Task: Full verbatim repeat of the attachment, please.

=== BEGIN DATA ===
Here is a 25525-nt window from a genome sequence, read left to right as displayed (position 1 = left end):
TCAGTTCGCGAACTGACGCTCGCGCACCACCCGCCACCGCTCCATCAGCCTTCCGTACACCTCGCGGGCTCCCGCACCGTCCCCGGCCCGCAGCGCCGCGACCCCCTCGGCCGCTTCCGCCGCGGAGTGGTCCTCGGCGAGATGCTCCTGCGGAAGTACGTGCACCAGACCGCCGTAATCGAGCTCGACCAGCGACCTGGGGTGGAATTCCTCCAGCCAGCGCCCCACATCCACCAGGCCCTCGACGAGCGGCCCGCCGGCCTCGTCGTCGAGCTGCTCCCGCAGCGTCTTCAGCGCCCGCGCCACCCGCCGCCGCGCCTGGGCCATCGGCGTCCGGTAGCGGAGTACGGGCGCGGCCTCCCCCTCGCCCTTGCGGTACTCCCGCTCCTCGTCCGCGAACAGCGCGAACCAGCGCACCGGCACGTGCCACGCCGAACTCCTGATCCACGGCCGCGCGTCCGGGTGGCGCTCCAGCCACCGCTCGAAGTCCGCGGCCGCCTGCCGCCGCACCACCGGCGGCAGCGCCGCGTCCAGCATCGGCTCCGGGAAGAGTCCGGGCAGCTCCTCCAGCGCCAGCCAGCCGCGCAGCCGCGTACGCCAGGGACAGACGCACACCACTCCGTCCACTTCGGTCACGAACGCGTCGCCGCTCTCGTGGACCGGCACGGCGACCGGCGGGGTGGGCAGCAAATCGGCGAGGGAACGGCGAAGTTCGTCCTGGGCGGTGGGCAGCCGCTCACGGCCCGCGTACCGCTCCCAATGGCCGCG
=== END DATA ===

Here is a 25525-nt window from a genome sequence, read left to right as displayed (position 1 = left end):
TCAGTTCGCGAACTGACGCTCGCGCACCACCCGCCACCGCTCCATCAGCCTTCCGTACACCTCGCGGGCTCCCGCACCGTCCCCGGCCCGCAGCGCCGCGACCCCCTCGGCCGCTTCCGCCGCGGAGTGGTCCTCGGCGAGATGCTCCTGCGGAAGTACGTGCACCAGACCGCCGTAATCGAGCTCGACCAGCGACCTGGGGTGGAATTCCTCCAGCCAGCGCCCCACATCCACCAGGCCCTCGACGAGCGGCCCGCCGGCCTCGTCGTCGAGCTGCTCCCGCAGCGTCTTCAGCGCCCGCGCCACCCGCCGCCGCGCCTGGGCCATCGGCGTCCGGTAGCGGAGTACGGGCGCGGCCTCCCCCTCGCCCTTGCGGTACTCCCGCTCCTCGTCCGCGAACAGCGCGAACCAGCGCACCGGCACGTGCCACGCCGAACTCCTGATCCACGGCCGCGCGTCCGGGTGGCGCTCCAGCCACCGCTCGAAGTCCGCGGCCGCCTGCCGCCGCACCACCGGCGGCAGCGCCGCGTCCAGCATCGGCTCCGGGAAGAGTCCGGGCAGCTCCTCCAGCGCCAGCCAGCCGCGCAGCCGCGTACGCCAGGGACAGACGCACACCACTCCGTCCACTTCGGTCACGAACGCGTCGCCGCTCTCGTGGACCGGCACGGCGACCGGCGGGGTGGGCAGCAAATCGGCGAGGGAACGGCGAAGTTCGTCCTGGGCGGTGGGCAGCCGCTCACGGCCCGCGTACCGCTCCCAATGGCCGCG